Traditional directory assistance on life support: Free DA (”mobile local search for the rest of us”) becomes a mainstream phenomenon and a viable ad vehicle for both national and local advertisers (via proxies). Traditional DA (user-pays) is now clearly on the way out.

Free WiFi adds more cities: The hotspot is on the way out.

Some of these are wrong or partly wrong, but many are correct or directionally accurate. DA isn’t yet on “life support” and Powerset hasn’t launched. Arguably nobody’s figured online out completely in the newspaper industry but there’s considerable progress. There have been many user generated commercials (some of which have made it to TV) but this phenomenon hasn’t become as widespread as it appeared it would be. Mobile social networks exist, and both Facebook and MySpace are pushing aggressively into mobile but it’s still early. And municipal WiFi has not advanced as I had hoped, while the dreaded hotspot remains.

If I were objectively grading these predictions, I’d give ’em a B. What do you think; how did I do?

When Will Local Get Respect?

December 13, 2007

MoneyI was asked the other day on a call whether local would finally be recognized by the mainstream press and garner the attention it deserves in 2008. My response was that there’s a bit of a “boy who cried wolf” problem in that local has been hyped for so long and been disappointing in terms of revenues, despite the forecasts.

But what’s interesting is that the latest Borrell report puts current “local online advertising” (in 2007) at $8.5 billion. That number includes display (“banners”), search and video — with display comprising the lion’s share of that figure. The top industry categories/market segments that capture these ad revenues according to Borrell are (by share):

  • Pure plays (e.g., Google, Yahoo!, — 43.7%
  • Newspaper sites — 33.4%
  • Directories — 10.1%
  • Broadcast TV — 9.3%

Let’s assume the figure of $8.5 billion in geotargeted or local online advertising is correct for 2007. Overall online ad revenues are expected to reach about $21 billion this year in the US. That would mean that local revenues (not SMB spending) amount to roughly 40% of all online ad spending — today.

This is a very substantial figure and a big story. But it’s not as big a story of course as the consumer behavior. In my reformulation of local — Internet-influenced offline transactions — the majority of online consumer behavior with any sort of commercial intent is in some way tied to local purchases.

Consider a range of recent survey data:

  • 89% of consumers making in-store purchases in key categories have conducted online research prior to purchase
  • 88% of sales revenue generated from online advertising budgets (of participating retailers) came from in-store purchases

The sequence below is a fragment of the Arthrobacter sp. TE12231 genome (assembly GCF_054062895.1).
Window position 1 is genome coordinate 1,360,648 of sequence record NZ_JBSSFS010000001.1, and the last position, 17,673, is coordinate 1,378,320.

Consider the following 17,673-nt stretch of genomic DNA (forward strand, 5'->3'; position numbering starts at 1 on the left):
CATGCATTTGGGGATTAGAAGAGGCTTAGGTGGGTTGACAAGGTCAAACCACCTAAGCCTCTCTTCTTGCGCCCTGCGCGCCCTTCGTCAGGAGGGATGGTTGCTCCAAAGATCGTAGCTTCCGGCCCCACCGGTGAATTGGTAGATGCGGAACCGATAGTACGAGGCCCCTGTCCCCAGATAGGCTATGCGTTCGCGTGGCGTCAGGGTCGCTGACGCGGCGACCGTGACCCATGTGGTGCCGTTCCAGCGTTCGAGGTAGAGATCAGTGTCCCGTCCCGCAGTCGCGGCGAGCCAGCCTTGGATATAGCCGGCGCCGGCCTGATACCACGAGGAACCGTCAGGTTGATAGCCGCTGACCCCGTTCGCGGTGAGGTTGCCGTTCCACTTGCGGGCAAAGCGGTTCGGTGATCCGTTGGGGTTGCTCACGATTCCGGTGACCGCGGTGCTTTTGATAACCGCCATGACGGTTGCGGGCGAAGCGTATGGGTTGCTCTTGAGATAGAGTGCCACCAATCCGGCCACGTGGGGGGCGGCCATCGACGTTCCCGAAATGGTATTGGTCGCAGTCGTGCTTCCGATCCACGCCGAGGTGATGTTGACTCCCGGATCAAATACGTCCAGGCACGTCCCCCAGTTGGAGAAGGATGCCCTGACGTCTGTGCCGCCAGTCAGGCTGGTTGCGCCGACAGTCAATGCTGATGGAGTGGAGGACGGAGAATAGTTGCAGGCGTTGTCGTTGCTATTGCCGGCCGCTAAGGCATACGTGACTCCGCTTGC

• 92% of Internet/search influenced consumer electronics purchases happen in local stores
  • 82% of the people using local search sites followed up with offline action

Sources: BIGResearch, Yahoo-comScore (2006-2007), TMP Directional Marketing (2007)

Local is the “last mile of search.” It’s about directing consumers to offline businesses (whether big boxes or local plumbers) and tracking the efficacy of the online spend.

One of the other problems is that local is not like the iPhone, where we can clearly measure success in terms of market share and unit sales. Local IS the Internet; it’s about how we now use the Internet in myriad ways to conduct research and communicate with one another about purchases, events and activities in the real world.


Related: Here’s eMarketer’s latest online spending breakdown and forecast:

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Online Marketing’s Net Effect: Less Overall Ad $

November 8, 2007

What might ironically be called the “net effect” of online marketing will be the reduction of ad spending overall. Smart brand marketers know that traditional media are still important and must be combined with online to achieve maximum impact today, in this era of fragmented audiences. So that suggests an overall increase in marketing spend or at least a wash, as some ad dollars are shifted to the Internet.

Yet, the overall impact over time is likely to be a decrease in ad spending for two reasons:

  1. Competition and downward price pressure on ads online, which will in turn cause discounting in traditional media. In addition, online ads are less expensive than traditional media (although that’s apples to oranges)
  2. Online marketing efforts that are essentially free in some respects (social networks, YouTube, etc.)

As money shifts online to varying degrees to follow audiences there isn’t a 1:1 shift in ad dollars because of the differences in the economics of online marketing and the range of options available to marketers suggested above.

Here’s the latest eMarketer online ad forecast, derived from various primary sources:

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Zenith: Online Video, Local Driving Ad Growth

October 2, 2007

Online video and local search were pronounced the fastest growing ad segments on the Internet according to an updated forecast from ZenithOptimedia. From today’s MediaPost:

Online video and local search will drive a 30% growth in worldwide Internet ad spending to $33.72 billion this year, according to the latest forecast from ZenithOptimedia, which was released on Monday.